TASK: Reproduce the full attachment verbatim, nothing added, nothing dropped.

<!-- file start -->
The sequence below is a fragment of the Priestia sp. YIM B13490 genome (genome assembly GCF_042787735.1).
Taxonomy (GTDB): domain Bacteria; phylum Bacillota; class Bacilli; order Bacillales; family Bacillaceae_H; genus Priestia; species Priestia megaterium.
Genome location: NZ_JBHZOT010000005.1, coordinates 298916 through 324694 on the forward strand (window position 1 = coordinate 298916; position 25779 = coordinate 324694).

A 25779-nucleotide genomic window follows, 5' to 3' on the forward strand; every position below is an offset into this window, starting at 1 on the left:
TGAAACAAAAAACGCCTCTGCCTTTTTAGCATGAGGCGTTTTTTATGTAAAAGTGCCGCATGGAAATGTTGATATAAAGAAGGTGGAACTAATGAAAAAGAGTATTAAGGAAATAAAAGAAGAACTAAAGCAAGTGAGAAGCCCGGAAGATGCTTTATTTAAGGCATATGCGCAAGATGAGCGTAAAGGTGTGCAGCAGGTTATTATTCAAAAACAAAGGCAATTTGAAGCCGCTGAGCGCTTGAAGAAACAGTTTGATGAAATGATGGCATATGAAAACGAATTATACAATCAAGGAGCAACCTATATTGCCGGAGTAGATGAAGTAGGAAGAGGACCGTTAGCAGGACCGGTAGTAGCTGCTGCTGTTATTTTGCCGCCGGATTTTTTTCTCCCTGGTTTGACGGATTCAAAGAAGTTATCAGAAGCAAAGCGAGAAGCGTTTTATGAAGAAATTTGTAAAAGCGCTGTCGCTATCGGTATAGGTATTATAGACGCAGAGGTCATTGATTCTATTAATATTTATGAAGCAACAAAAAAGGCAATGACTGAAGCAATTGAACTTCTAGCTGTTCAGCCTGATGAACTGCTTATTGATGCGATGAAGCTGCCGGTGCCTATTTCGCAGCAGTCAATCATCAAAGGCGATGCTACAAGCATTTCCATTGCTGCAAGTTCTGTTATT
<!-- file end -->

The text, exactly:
The sequence below is a fragment of the Priestia sp. YIM B13490 genome (genome assembly GCF_042787735.1).
Taxonomy (GTDB): domain Bacteria; phylum Bacillota; class Bacilli; order Bacillales; family Bacillaceae_H; genus Priestia; species Priestia megaterium.
Genome location: NZ_JBHZOT010000005.1, coordinates 298916 through 324694 on the forward strand (window position 1 = coordinate 298916; position 25779 = coordinate 324694).

A 25779-nucleotide genomic window follows, 5' to 3' on the forward strand; every position below is an offset into this window, starting at 1 on the left:
TGAAACAAAAAACGCCTCTGCCTTTTTAGCATGAGGCGTTTTTTATGTAAAAGTGCCGCATGGAAATGTTGATATAAAGAAGGTGGAACTAATGAAAAAGAGTATTAAGGAAATAAAAGAAGAACTAAAGCAAGTGAGAAGCCCGGAAGATGCTTTATTTAAGGCATATGCGCAAGATGAGCGTAAAGGTGTGCAGCAGGTTATTATTCAAAAACAAAGGCAATTTGAAGCCGCTGAGCGCTTGAAGAAACAGTTTGATGAAATGATGGCATATGAAAACGAATTATACAATCAAGGAGCAACCTATATTGCCGGAGTAGATGAAGTAGGAAGAGGACCGTTAGCAGGACCGGTAGTAGCTGCTGCTGTTATTTTGCCGCCGGATTTTTTTCTCCCTGGTTTGACGGATTCAAAGAAGTTATCAGAAGCAAAGCGAGAAGCGTTTTATGAAGAAATTTGTAAAAGCGCTGTCGCTATCGGTATAGGTATTATAGACGCAGAGGTCATTGATTCTATTAATATTTATGAAGCAACAAAAAAGGCAATGACTGAAGCAATTGAACTTCTAGCTGTTCAGCCTGATGAACTGCTTATTGATGCGATGAAGCTGCCGGTGCCTATTTCGCAGCAGTCAATCATCAAAGGCGATGCTACAAGCATTTCCATTGCTGCAAGTTCTGTTATT